The increasing price of tuition at Bucks, while not even close to equaling the cost of four-year schools, has arguably placed the college out of reach of many potential students. According to Census Bureau data, 6.3 percent of Bucks County residents live below the poverty line (currently $12,486 for an individual living alone) which is determined by the amount of a family’s income spent on food. Between food, rent and household debt, it would be tremendously difficult for a student to pay for four years of tuition, even at Bucks, as well as basic necessities, under these circumstances. The National Student Campaign Against Hunger and Homelessness, a Massachusetts nonprofit group, recently surveyed 3,765 students in both community colleges and four-year institutions. Among their respondents, 22 percent of students reported very low levels of food security, enough to classify them as hungry. And 13 percent of community college students surveyed experienced homelessness.
Even you don’t live in poverty it can still be tough to afford community college if you are working part-time at a minimum wage level. Both Lutz and Rato expressed fear that they may not be able to keep up with the money required to continue attending. “It seems like the [multiple] payments were higher than they were last year. I don’t know if this is because they are clumping them together. It does mean that I can’t afford to pay this year,” Lutz explained.
Rato said that she had been planning to attend Temple, but she would have had to borrow $15,000 per year just to pay for room and board. She applied to Bucks and received both the dean’s scholarship and the honors scholarship. “I chose the honors one. If I didn’t get either, I probably would have just started working full-time.”
College administrators and teachers offer several tips for students who are finding it hard to come up with the money to pay for community college. “I think that students should be very vigilant in the way they calculate their education, and assess the cost of college before they go there,” said Christina Fogle, an administrative assistant for Student Services. “You need to know the difference between your money expenses and what you make at work, and do all the calculations.”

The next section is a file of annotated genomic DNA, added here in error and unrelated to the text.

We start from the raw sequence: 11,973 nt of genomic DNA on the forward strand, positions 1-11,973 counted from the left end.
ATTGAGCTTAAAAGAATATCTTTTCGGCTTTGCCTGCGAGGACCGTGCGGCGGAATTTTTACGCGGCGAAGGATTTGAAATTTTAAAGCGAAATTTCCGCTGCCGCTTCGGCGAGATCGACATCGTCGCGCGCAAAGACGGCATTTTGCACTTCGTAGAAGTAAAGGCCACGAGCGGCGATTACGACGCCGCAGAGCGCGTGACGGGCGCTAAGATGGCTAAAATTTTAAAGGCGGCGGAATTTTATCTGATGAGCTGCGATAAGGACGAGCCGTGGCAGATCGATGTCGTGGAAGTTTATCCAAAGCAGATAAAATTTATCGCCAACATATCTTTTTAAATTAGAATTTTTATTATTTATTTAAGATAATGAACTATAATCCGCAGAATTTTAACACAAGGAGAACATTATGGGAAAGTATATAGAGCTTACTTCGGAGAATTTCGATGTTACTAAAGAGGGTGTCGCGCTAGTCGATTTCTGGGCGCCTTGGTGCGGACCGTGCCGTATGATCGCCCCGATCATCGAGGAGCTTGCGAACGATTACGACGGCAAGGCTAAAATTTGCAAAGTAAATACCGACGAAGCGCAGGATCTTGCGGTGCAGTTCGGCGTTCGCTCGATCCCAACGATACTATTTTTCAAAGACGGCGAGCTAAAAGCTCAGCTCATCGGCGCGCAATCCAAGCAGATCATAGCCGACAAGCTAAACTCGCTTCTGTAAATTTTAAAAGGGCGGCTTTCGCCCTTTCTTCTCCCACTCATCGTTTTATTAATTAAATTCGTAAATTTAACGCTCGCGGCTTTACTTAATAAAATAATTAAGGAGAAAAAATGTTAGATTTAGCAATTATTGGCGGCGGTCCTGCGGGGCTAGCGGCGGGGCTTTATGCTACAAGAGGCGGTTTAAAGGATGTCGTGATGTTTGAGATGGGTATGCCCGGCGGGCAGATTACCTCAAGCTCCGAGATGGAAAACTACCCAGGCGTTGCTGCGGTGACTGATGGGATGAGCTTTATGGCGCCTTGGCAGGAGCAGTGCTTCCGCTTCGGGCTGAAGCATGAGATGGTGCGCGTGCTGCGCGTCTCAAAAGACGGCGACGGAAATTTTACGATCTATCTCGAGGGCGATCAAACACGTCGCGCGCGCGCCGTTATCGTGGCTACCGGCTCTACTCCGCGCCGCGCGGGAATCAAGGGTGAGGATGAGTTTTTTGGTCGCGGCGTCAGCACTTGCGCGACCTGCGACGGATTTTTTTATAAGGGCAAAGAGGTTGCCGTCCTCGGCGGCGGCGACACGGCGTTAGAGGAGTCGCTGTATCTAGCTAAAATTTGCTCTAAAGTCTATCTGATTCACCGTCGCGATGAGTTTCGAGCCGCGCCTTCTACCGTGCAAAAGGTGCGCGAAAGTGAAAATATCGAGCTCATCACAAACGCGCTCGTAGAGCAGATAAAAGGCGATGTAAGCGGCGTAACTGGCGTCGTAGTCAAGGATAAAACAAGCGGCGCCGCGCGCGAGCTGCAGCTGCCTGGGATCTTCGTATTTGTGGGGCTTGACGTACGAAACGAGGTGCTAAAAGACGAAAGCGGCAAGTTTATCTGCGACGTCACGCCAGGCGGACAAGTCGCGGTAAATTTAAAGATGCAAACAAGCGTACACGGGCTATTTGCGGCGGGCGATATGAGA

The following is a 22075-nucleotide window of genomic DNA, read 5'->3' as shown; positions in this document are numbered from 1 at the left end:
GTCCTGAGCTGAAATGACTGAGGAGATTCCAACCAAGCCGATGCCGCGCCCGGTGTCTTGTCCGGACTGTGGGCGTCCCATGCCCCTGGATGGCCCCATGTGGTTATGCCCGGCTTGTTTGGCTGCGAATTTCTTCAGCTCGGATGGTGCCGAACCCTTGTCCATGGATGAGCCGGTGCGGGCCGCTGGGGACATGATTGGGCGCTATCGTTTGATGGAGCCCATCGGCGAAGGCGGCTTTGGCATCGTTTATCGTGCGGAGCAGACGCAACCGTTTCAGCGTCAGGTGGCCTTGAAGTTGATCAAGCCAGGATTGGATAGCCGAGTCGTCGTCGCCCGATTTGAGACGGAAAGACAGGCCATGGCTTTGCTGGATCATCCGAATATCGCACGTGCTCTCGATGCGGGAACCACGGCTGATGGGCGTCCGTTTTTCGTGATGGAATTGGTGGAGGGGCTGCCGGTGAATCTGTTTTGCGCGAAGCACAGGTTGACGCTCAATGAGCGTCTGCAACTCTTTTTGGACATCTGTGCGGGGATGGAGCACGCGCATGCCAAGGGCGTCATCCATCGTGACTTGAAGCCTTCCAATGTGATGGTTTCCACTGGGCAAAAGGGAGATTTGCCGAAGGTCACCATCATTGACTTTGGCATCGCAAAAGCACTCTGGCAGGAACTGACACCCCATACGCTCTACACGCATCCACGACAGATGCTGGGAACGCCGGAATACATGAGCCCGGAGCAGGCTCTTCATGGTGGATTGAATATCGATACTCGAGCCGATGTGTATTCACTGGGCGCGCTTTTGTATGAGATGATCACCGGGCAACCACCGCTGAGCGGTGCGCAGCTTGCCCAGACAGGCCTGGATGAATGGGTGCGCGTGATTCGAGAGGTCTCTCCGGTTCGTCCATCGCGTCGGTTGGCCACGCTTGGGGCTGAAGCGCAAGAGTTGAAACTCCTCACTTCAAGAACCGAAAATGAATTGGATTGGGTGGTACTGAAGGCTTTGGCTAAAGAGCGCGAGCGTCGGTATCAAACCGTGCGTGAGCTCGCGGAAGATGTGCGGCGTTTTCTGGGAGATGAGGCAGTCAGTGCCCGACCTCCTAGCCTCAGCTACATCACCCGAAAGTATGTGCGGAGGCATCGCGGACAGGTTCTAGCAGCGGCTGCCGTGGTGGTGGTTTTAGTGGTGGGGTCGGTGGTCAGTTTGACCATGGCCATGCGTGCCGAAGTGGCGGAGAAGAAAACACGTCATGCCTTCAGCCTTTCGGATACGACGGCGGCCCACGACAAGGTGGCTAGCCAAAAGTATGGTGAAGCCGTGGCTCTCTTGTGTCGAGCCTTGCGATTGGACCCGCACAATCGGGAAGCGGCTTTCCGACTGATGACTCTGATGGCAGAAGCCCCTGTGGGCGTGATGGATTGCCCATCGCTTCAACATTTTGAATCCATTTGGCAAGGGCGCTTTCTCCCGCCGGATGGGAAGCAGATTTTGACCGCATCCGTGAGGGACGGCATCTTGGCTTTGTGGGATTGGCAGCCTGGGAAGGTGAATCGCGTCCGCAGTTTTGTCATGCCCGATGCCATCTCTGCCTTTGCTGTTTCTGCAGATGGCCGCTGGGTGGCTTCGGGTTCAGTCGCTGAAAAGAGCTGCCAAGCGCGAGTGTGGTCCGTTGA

Fogle also said students should be extremely careful about calculating how much they need to borrow. “A lot of the time, students borrow more money than they need, which increases their debt.” Bucks also offers services to students who find it difficult to pay the auxiliary costs of attending college There are applications that can reduce the cost of books, and Bucks gives students the opportunity to be part of the Federal Work-Study Program. Students can also take advantage of several tax credits.
Other resources exist for students who are trying to pay for community college. Fogle recommended second-year scholarships, such as the Fellowship Foundation Scholarship, which requires six classes and financial need. Taking Advanced Placement (AP) classes during high school can also lower the cost of attending college, as a good score on these tests can count for college credits.
Sadly, even this isn’t always enough. “I had a semester’s worth of AP credits, and I would have taken more, but I couldn’t afford the AP test fees,” Rato explained. “This week, I’m working 34 and a half hours at ShopRite.” Despite all of these setbacks, however, Rato is still relatively optimistic about her future. “I only have one more semester, so I can shell out the $2500 if need be or split it into payments. I am still figuring out what business school I will transfer too. All I know is that Temple is no longer guaranteed.”